Monday, June 17, 2019     Volume: 20, Issue: 15
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Santa Maria Sun / Film

This weeks review
A DOG’S JOURNEY
ALADDIN
AVENGERS: ENDGAME
BINGEABLE: Barry
BINGEABLE: FAERIE TALE THEATRE
BINGEABLE: FLEABAG
BINGEABLE: Green Porno
BINGEABLE: RUSSIAN DOLL
BINGEABLE: STREET FOOD
BLAST FROM THE PAST: GODSPELL
BLAST FROM THE PAST: RAIDERS OF THE LOST ARK
BOOKSMART
CAPTAIN MARVEL
DARK PHOENIX
EXTREMELY WICKED, SHOCKINGLY EVIL, AND VILE
GODZILLA: KING OF THE MONSTERS
HEARST CASTLE: BUILDING THE DREAM
JOHN WICK: CHAPTER 3—PARABELLUM
MEN IN BLACK: INTERNATIONAL
ROCKETMAN
SHAFT
THE SECRET LIFE OF PETS 2
UNDERRATED: THE BATTERED BASTARDS OF BASEBALL
UNDERRATED: THE COLOR OF FRIENDSHIP

BINGEABLE: FLEABAG

PHOTO BY COURTESY OF TWO BROTHERS PICTURES

BINGEABLE: FLEABAG


Where is it playing?: Amazon Prime

What's it rated?: TV-MA

User Rating: 0.00 (0 Votes)

Fleabag is the funniest thing on TV right now—a bone-dry British comedy-drama about a selfish, angry, sexually voracious but nameless woman (Phoebe Waller-Bridge), who’s floundering through life. She can’t hold down a relationship, though she strings along her ex-boyfriend, Harry (Hugh Skinner), whenever she needs a booty call—that’s when she’s not shagging one of her other love interests like Arsehole Guy (Ben Aldridge), Bus Rodent (Jamie Demetriou), or the Catholic priest (Andrew Scott) she falls for in Season 2.

Created by Waller-Bridge from her one-woman play she debuted at the 2013 Edinburgh Festival Fringe, the program’s hallmark is the way the lead character breaks the fourth wall, looking directly into the camera and speaking to the audience. Waller-Bridge’s comic timing, facial expressions, and these fourth-wall asides are simply brilliant. They allow her to make a running commentary on her life’s travails, of which there are many.

Much of the drama stems from the lead character’s relationship with her much more successful but just as unhappy sister, Claire (Sian Clifford), and her exasperated father (Bill Paterson) and the sisters’ godmother (Olivia Colman), who took up with their father upon their mother’s death. Claire’s loutish, alcoholic husband, Martin (Brett Gelman), also manages to generate a lot of drama. The family’s dysfunction is spellbinding! The tension between the various characters is pushed below the surface in that most British of ways. Sarcasm has never sounded so polite.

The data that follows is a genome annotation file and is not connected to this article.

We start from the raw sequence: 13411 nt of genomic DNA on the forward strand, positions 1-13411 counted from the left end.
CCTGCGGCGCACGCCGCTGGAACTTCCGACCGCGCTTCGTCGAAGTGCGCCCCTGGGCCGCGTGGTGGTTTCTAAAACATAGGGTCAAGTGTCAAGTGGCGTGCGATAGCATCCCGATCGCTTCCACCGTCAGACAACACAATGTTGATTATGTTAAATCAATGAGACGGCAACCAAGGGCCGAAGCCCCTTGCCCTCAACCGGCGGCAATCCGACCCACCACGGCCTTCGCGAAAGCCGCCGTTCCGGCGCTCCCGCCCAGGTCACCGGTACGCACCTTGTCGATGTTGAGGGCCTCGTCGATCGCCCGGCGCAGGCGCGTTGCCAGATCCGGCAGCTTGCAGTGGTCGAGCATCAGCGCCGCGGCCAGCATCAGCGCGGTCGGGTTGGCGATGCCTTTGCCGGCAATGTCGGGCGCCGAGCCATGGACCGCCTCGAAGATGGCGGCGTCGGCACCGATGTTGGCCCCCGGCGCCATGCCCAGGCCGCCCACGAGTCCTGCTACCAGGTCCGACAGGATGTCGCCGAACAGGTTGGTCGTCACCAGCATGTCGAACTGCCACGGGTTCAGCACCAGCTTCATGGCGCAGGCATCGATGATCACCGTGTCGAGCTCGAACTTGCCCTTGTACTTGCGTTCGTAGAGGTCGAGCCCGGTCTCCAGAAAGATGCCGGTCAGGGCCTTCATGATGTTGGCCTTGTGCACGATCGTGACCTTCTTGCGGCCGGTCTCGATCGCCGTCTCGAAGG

The lead character, let’s just call her Fleabag, runs a small and largely unsuccessful café that she started with her best friend, Boo (Jenny Rainsford), who’s deceased but visits Fleabag in her head, conjured by some guilt Fleabag harbors, which is slowly revealed over the first two seasons. The show plays like a comedy but exposes itself as a tragedy, which helps explain Fleabag’s abhorrent behavior—she’s recovering from a deep psychological trauma.

I’ve come late to this game. The first season’s six episodes aired in 2016, and I didn’t discover the show until recently, upon the release of the second season’s six episodes. With brief 23- to 28-minute run times, I gobbled up the first season one day and the second the next, and I hope there’s more on the horizon and we don’t have to wait three years for them.

This is hilarious, devastating TV, and it’s certainly deserving of its 100 percent Rotten Tomatoes critic score. Laughs are followed by poignant moments, and Waller-Bridge is so charismatic and likable, bringing a deep humanity to her irreverent and broken character. This show bears repeated viewing. (12 episodes) 




Weekly Poll
Should the proposed aquifer exemption in Cat Canyon be approved?

Yes—the water from the proposed area can't serve as drinking water.
No—oil containments could still pollute usable groundwater.
Additional oil and gas projects can create more jobs.
We need to move away from oil and gas and look at renewable energy projects.

| Poll Results